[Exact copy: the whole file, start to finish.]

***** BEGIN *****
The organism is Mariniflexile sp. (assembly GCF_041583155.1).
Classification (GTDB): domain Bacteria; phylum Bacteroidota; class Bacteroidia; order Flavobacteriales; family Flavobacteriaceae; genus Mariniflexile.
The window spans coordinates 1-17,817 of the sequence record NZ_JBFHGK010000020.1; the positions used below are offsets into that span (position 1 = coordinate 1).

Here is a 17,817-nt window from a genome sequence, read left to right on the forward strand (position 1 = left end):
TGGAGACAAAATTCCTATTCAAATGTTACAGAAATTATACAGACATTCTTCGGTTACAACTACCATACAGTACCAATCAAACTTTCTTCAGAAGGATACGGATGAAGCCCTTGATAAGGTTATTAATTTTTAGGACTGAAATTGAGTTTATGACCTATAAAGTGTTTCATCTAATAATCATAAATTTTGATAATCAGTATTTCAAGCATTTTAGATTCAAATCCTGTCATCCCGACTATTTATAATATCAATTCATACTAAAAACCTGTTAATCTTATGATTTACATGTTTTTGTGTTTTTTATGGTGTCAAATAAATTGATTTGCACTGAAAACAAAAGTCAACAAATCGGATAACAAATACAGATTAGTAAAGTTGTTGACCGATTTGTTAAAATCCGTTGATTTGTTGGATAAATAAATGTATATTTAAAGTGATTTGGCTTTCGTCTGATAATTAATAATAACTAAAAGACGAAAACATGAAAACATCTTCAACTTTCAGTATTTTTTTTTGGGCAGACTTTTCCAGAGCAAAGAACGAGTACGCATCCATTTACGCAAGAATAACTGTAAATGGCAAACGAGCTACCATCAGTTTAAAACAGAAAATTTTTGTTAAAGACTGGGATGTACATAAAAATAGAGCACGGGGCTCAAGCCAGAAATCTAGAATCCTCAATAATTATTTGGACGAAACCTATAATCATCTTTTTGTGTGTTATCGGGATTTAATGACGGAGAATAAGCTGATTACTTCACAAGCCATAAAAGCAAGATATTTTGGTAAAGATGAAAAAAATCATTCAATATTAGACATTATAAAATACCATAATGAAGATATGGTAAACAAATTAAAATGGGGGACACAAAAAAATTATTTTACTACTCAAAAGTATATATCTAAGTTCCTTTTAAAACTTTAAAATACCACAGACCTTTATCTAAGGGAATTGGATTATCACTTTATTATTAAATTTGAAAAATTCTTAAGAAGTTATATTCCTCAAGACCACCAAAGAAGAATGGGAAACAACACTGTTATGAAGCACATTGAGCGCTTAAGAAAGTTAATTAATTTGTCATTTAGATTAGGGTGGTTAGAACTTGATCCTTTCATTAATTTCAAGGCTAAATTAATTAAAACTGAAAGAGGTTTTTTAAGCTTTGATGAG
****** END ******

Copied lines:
The organism is Mariniflexile sp. (assembly GCF_041583155.1).
Classification (GTDB): domain Bacteria; phylum Bacteroidota; class Bacteroidia; order Flavobacteriales; family Flavobacteriaceae; genus Mariniflexile.
The window spans coordinates 1-17,817 of the sequence record NZ_JBFHGK010000020.1; the positions used below are offsets into that span (position 1 = coordinate 1).

Here is a 17,817-nt window from a genome sequence, read left to right on the forward strand (position 1 = left end):
TGGAGACAAAATTCCTATTCAAATGTTACAGAAATTATACAGACATTCTTCGGTTACAACTACCATACAGTACCAATCAAACTTTCTTCAGAAGGATACGGATGAAGCCCTTGATAAGGTTATTAATTTTTAGGACTGAAATTGAGTTTATGACCTATAAAGTGTTTCATCTAATAATCATAAATTTTGATAATCAGTATTTCAAGCATTTTAGATTCAAATCCTGTCATCCCGACTATTTATAATATCAATTCATACTAAAAACCTGTTAATCTTATGATTTACATGTTTTTGTGTTTTTTATGGTGTCAAATAAATTGATTTGCACTGAAAACAAAAGTCAACAAATCGGATAACAAATACAGATTAGTAAAGTTGTTGACCGATTTGTTAAAATCCGTTGATTTGTTGGATAAATAAATGTATATTTAAAGTGATTTGGCTTTCGTCTGATAATTAATAATAACTAAAAGACGAAAACATGAAAACATCTTCAACTTTCAGTATTTTTTTTTGGGCAGACTTTTCCAGAGCAAAGAACGAGTACGCATCCATTTACGCAAGAATAACTGTAAATGGCAAACGAGCTACCATCAGTTTAAAACAGAAAATTTTTGTTAAAGACTGGGATGTACATAAAAATAGAGCACGGGGCTCAAGCCAGAAATCTAGAATCCTCAATAATTATTTGGACGAAACCTATAATCATCTTTTTGTGTGTTATCGGGATTTAATGACGGAGAATAAGCTGATTACTTCACAAGCCATAAAAGCAAGATATTTTGGTAAAGATGAAAAAAATCATTCAATATTAGACATTATAAAATACCATAATGAAGATATGGTAAACAAATTAAAATGGGGGACACAAAAAAATTATTTTACTACTCAAAAGTATATATCTAAGTTCCTTTTAAAACTTTAAAATACCACAGACCTTTATCTAAGGGAATTGGATTATCACTTTATTATTAAATTTGAAAAATTCTTAAGAAGTTATATTCCTCAAGACCACCAAAGAAGAATGGGAAACAACACTGTTATGAAGCACATTGAGCGCTTAAGAAAGTTAATTAATTTGTCATTTAGATTAGGGTGGTTAGAACTTGATCCTTTCATTAATTTCAAGGCTAAATTAATTAAAACTGAAAGAGGTTTTTTAAGCTTTGATGAG